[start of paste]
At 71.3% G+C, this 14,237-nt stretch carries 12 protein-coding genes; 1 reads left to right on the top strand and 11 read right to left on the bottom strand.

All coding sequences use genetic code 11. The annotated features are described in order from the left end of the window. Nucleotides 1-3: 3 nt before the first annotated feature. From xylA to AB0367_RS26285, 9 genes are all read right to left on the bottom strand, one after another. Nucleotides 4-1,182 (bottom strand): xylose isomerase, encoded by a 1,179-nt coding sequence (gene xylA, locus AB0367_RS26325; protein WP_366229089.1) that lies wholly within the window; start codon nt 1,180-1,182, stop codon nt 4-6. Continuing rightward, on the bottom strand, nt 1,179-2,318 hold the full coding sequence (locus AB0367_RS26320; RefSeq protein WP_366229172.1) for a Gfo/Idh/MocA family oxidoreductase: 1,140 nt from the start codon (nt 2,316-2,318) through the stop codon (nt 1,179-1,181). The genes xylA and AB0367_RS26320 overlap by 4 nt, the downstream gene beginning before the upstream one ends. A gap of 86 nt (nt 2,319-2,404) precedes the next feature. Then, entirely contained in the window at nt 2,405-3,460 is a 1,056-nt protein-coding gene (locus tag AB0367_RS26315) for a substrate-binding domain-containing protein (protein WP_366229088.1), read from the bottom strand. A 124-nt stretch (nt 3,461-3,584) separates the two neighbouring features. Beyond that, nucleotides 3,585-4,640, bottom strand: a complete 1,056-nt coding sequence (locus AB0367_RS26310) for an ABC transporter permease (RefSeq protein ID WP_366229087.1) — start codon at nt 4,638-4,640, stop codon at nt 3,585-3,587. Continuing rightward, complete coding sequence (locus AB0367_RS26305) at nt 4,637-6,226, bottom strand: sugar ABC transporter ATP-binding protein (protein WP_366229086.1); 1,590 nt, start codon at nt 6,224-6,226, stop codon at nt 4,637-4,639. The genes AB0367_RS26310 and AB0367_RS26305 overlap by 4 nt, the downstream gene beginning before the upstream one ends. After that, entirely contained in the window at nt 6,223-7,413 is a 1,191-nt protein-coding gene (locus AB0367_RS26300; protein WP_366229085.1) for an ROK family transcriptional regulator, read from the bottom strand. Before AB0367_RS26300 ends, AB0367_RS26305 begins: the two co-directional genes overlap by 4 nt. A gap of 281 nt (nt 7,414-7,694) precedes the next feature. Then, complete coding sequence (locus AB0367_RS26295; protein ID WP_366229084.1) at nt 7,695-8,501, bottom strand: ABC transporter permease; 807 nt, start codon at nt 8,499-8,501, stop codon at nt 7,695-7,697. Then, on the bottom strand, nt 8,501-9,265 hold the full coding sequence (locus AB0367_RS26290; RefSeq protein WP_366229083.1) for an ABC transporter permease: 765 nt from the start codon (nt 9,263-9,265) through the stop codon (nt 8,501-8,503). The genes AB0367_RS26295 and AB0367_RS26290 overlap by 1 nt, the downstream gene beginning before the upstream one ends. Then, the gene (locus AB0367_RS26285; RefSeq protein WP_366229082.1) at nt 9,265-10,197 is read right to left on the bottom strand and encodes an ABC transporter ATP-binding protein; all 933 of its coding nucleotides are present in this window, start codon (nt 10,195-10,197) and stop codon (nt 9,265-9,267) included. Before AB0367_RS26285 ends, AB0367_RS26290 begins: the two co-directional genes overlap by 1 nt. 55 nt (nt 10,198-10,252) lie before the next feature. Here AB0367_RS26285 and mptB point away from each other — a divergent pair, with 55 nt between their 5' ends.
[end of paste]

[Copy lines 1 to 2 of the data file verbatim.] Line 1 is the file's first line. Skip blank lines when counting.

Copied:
At 71.3% G+C, this 14,237-nt stretch carries 12 protein-coding genes; 1 reads left to right on the top strand and 11 read right to left on the bottom strand.

All coding sequences use genetic code 11. The annotated features are described in order from the left end of the window. Nucleotides 1-3: 3 nt before the first annotated feature. From xylA to AB0367_RS26285, 9 genes are all read right to left on the bottom strand, one after another. Nucleotides 4-1,182 (bottom strand): xylose isomerase, encoded by a 1,179-nt coding sequence (gene xylA, locus AB0367_RS26325; protein WP_366229089.1) that lies wholly within the window; start codon nt 1,180-1,182, stop codon nt 4-6. Continuing rightward, on the bottom strand, nt 1,179-2,318 hold the full coding sequence (locus AB0367_RS26320; RefSeq protein WP_366229172.1) for a Gfo/Idh/MocA family oxidoreductase: 1,140 nt from the start codon (nt 2,316-2,318) through the stop codon (nt 1,179-1,181). The genes xylA and AB0367_RS26320 overlap by 4 nt, the downstream gene beginning before the upstream one ends. A gap of 86 nt (nt 2,319-2,404) precedes the next feature. Then, entirely contained in the window at nt 2,405-3,460 is a 1,056-nt protein-coding gene (locus tag AB0367_RS26315) for a substrate-binding domain-containing protein (protein WP_366229088.1), read from the bottom strand. A 124-nt stretch (nt 3,461-3,584) separates the two neighbouring features. Beyond that, nucleotides 3,585-4,640, bottom strand: a complete 1,056-nt coding sequence (locus AB0367_RS26310) for an ABC transporter permease (RefSeq protein ID WP_366229087.1) — start codon at nt 4,638-4,640, stop codon at nt 3,585-3,587. Continuing rightward, complete coding sequence (locus AB0367_RS26305) at nt 4,637-6,226, bottom strand: sugar ABC transporter ATP-binding protein (protein WP_366229086.1); 1,590 nt, start codon at nt 6,224-6,226, stop codon at nt 4,637-4,639. The genes AB0367_RS26310 and AB0367_RS26305 overlap by 4 nt, the downstream gene beginning before the upstream one ends. After that, entirely contained in the window at nt 6,223-7,413 is a 1,191-nt protein-coding gene (locus AB0367_RS26300; protein WP_366229085.1) for an ROK family transcriptional regulator, read from the bottom strand. Before AB0367_RS26300 ends, AB0367_RS26305 begins: the two co-directional genes overlap by 4 nt. A gap of 281 nt (nt 7,414-7,694) precedes the next feature. Then, complete coding sequence (locus AB0367_RS26295; protein ID WP_366229084.1) at nt 7,695-8,501, bottom strand: ABC transporter permease; 807 nt, start codon at nt 8,499-8,501, stop codon at nt 7,695-7,697. Then, on the bottom strand, nt 8,501-9,265 hold the full coding sequence (locus AB0367_RS26290; RefSeq protein WP_366229083.1) for an ABC transporter permease: 765 nt from the start codon (nt 9,263-9,265) through the stop codon (nt 8,501-8,503). The genes AB0367_RS26295 and AB0367_RS26290 overlap by 1 nt, the downstream gene beginning before the upstream one ends. Then, the gene (locus AB0367_RS26285; RefSeq protein WP_366229082.1) at nt 9,265-10,197 is read right to left on the bottom strand and encodes an ABC transporter ATP-binding protein; all 933 of its coding nucleotides are present in this window, start codon (nt 10,195-10,197) and stop codon (nt 9,265-9,267) included. Before AB0367_RS26285 ends, AB0367_RS26290 begins: the two co-directional genes overlap by 1 nt. 55 nt (nt 10,198-10,252) lie before the next feature. Here AB0367_RS26285 and mptB point away from each other — a divergent pair, with 55 nt between their 5' ends.